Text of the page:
Wednesday, October 9, 2013

Máncora, Peru: Worst Place EVER

Worse even than Portugal, and I do not say that lightly.

I came here on the cusp of the new moon, and a very dark and desperate moon it's shaping up to be.  I took the bus down from Cuenca, across the Andes which was daunting and surreal, like something out of a Sci-Fi Spaghetti Western.  Lots of cacti and chasms and winding green rivers at the bottom of vast ravines.  At the side of the road I saw a woman roasting a whole pig on a spit with a blowtorch.

Reason #1 Máncora is awful, and this was my very first experience of the place: I catch a tuk-tuk, of which there are hundreds, to my hostel, which is located on the beach at the end of a barren, desolate road.  The driver asks me out multiple times, because apparently when a girl doesn't have a boyfriend to defer to, "No" is not an acceptable answer.  When he realized I was not in fact going to date him, the little creep charged me 20 soles for the one-minute ride from town, ten times more than I should have paid.  I'm still seething about that, to the point that if I actually do find him again (I keep looking for a tuk-tuk driver with a yellow hat,) I'm liable to do something properly ridiculous, like slash his tires or kick him in the knees.  In which case he would then get all his jerk tuk-tuk buddies together and probably come murder me, because...

Reason #2 Máncora is awful: It is a post-apocalyptic dystopian wasteland terrorized by gangs of rogue tuk-tuks, hemmed in by desolate Mad Max cliffs.  (Credit to the Mad Max comparison goes to Darragh, who demands royalties.  Also, in the heat of my kvetching about Máncora I forgot to mention that I've met up with Lisa and Darragh again, which is awesome.)  Claudia from Leipzig, my roommate in Cuenca, is also here with us, and we've met a great crowd of wandering Europeans to hang out with.  Our hostel, also, is lovely - a line of bungalows inside the confines of a beach fortress that we can watch the sunset from.

Pictures courtesy of Lisa, on account of my camera got ruined by sand AGAIN.  (Reason #2 1/2 Máncora is awful.)  But everything outside of our hostel and its small plot of beach is just malicious tuk-tuks and one dead, bloated sea lion getting slowly sunburned and devoured by crabs.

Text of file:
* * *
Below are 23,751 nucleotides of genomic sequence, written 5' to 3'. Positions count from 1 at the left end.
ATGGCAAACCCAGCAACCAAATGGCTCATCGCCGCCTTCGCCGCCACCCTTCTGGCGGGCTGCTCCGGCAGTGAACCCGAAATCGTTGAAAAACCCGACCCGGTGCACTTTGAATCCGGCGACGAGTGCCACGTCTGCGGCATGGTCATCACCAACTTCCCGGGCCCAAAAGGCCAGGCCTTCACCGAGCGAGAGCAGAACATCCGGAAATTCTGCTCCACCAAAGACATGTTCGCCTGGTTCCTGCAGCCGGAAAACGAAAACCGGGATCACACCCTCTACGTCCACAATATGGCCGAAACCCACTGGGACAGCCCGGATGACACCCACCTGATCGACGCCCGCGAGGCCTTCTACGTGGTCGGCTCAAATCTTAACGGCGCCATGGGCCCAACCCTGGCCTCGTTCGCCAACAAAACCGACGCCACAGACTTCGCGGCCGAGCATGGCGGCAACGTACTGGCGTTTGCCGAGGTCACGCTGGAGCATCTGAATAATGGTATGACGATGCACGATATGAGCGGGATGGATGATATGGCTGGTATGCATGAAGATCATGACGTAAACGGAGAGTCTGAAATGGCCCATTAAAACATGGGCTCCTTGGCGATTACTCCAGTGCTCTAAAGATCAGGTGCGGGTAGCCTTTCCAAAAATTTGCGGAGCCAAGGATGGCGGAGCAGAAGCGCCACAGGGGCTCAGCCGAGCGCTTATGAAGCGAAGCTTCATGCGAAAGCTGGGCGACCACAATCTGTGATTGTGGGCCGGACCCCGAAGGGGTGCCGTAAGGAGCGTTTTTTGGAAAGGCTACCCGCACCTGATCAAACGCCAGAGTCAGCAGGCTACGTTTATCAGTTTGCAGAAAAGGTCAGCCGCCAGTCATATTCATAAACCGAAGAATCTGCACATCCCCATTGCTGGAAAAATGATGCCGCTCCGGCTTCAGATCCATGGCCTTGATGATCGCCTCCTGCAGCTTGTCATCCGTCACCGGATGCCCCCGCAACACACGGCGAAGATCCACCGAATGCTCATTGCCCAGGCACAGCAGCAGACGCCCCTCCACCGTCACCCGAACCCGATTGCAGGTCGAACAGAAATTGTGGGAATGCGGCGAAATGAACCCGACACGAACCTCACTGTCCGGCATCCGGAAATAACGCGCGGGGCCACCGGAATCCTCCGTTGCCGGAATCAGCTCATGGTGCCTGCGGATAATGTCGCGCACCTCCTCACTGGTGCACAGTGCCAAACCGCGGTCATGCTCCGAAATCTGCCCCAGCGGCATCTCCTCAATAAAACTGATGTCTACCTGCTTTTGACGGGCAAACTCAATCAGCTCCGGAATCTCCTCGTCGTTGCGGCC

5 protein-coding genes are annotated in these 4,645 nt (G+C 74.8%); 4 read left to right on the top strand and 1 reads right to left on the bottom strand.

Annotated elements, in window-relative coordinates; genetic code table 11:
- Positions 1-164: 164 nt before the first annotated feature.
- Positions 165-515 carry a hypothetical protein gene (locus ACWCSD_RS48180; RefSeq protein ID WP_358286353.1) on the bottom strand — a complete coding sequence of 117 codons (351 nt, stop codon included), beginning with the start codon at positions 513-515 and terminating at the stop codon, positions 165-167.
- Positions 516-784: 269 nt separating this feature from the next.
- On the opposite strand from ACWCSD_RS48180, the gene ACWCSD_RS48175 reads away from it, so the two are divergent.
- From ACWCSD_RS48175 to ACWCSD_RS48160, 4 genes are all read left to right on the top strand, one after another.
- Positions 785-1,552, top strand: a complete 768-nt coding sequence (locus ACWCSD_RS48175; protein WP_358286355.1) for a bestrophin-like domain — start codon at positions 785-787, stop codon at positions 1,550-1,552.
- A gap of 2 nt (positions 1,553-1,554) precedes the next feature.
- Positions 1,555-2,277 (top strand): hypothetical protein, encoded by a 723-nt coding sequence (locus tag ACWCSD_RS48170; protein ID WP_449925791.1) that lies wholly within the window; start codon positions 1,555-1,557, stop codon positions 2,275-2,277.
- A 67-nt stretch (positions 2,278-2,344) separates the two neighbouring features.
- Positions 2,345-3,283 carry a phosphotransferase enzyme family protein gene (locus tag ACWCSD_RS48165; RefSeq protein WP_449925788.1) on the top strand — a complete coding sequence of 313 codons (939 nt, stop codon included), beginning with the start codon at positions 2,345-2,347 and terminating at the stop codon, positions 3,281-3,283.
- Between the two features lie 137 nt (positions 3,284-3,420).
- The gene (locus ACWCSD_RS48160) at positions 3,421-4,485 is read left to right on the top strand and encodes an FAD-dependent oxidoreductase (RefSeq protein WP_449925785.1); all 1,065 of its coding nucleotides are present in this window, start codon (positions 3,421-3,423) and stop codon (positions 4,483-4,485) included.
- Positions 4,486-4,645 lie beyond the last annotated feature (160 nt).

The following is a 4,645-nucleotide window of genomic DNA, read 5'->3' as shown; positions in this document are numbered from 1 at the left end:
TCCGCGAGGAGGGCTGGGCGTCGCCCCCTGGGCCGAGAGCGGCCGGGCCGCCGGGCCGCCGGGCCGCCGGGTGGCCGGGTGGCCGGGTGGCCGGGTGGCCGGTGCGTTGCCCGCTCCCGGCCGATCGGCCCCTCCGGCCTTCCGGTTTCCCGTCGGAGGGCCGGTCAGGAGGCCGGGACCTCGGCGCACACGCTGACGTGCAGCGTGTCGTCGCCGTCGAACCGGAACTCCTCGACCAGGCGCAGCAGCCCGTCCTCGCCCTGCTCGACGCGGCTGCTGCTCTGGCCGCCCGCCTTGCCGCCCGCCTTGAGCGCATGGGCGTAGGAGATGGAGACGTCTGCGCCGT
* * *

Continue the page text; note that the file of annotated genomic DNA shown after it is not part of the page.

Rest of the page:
Reason #3 Máncora is awful: A girl staying in the green bungalow got mugged in broad daylight, surrounded by onlookers, on the road outside the hostel.  Someone just ran up on her from behind, pushed her down, grabbed her bag, and jumped into his getaway tuk-tuk.  NEVER TRUST A TUK-TUK, SERIOUSLY.  And then, just to get that last dig in, the guy (who got her iPod,) went on her Facebook account and set her status as, "Soy gay."  NOT EVEN CLEVER.

Reason #4 Máncora is awful: There seems to be some strange plague working its way around the hostel, from bungalow to bungalow.  It started off in the yellow one, leveled everyone in it, and then started spreading to the rest of us, a harrowing 24-hour bout of vomiting, diarrhea, and general wretchedness.  Being one of the few people who hasn't caught it, I feel like I'm living in Bubonic Plague times - eat, drink, and be merry for tomorrow you die, End of Days, Seventh Seal, Danse Macabre, the whole shebang.  

Reason #5 Máncora is awful: Another foreigner got mugged on the same road, a woman from Indiana who a few nights ago was complaining about how there is no concept of men and women being friends to guys in Máncora; she too has had problems turning down various romantic offers from men incapable of comprehending the fact that they would ever get turned down.  So she was walking down the road when a 15-year-old kid in a tuk-tuk (NEVER TRUST A TUK-TUK) drives up to her, pulls out a gun, and demands her bag.  Her reaction: "NO!" and she backhands him across the face, runs for it, then chases down a police van to get him arrested.  BADASS.  Maybe not the wisest decision, but I'm getting to the point where I'm so pissed off with everything about this town that in a knee-jerk situation, I might actually do the same.